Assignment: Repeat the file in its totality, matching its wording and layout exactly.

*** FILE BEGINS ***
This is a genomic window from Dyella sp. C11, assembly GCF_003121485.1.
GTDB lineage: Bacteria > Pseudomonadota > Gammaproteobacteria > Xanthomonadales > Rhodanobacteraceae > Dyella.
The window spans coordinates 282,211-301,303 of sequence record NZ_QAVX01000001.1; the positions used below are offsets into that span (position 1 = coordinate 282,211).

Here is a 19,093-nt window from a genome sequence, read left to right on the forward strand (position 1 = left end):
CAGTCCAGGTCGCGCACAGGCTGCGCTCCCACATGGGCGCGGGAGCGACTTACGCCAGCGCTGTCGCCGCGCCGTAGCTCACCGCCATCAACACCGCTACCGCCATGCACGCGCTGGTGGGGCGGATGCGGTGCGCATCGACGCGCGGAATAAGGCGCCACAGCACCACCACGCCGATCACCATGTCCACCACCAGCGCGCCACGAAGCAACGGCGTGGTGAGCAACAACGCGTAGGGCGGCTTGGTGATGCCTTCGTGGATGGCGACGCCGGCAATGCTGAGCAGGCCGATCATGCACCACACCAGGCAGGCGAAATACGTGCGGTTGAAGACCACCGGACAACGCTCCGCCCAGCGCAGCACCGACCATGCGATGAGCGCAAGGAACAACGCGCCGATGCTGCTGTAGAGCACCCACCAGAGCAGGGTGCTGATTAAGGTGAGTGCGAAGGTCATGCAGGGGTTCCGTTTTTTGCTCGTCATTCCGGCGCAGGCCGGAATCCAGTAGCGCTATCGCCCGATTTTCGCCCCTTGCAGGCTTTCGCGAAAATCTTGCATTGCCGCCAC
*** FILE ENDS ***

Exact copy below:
This is a genomic window from Dyella sp. C11, assembly GCF_003121485.1.
GTDB lineage: Bacteria > Pseudomonadota > Gammaproteobacteria > Xanthomonadales > Rhodanobacteraceae > Dyella.
The window spans coordinates 282,211-301,303 of sequence record NZ_QAVX01000001.1; the positions used below are offsets into that span (position 1 = coordinate 282,211).

Here is a 19,093-nt window from a genome sequence, read left to right on the forward strand (position 1 = left end):
CAGTCCAGGTCGCGCACAGGCTGCGCTCCCACATGGGCGCGGGAGCGACTTACGCCAGCGCTGTCGCCGCGCCGTAGCTCACCGCCATCAACACCGCTACCGCCATGCACGCGCTGGTGGGGCGGATGCGGTGCGCATCGACGCGCGGAATAAGGCGCCACAGCACCACCACGCCGATCACCATGTCCACCACCAGCGCGCCACGAAGCAACGGCGTGGTGAGCAACAACGCGTAGGGCGGCTTGGTGATGCCTTCGTGGATGGCGACGCCGGCAATGCTGAGCAGGCCGATCATGCACCACACCAGGCAGGCGAAATACGTGCGGTTGAAGACCACCGGACAACGCTCCGCCCAGCGCAGCACCGACCATGCGATGAGCGCAAGGAACAACGCGCCGATGCTGCTGTAGAGCACCCACCAGAGCAGGGTGCTGATTAAGGTGAGTGCGAAGGTCATGCAGGGGTTCCGTTTTTTGCTCGTCATTCCGGCGCAGGCCGGAATCCAGTAGCGCTATCGCCCGATTTTCGCCCCTTGCAGGCTTTCGCGAAAATCTTGCATTGCCGCCAC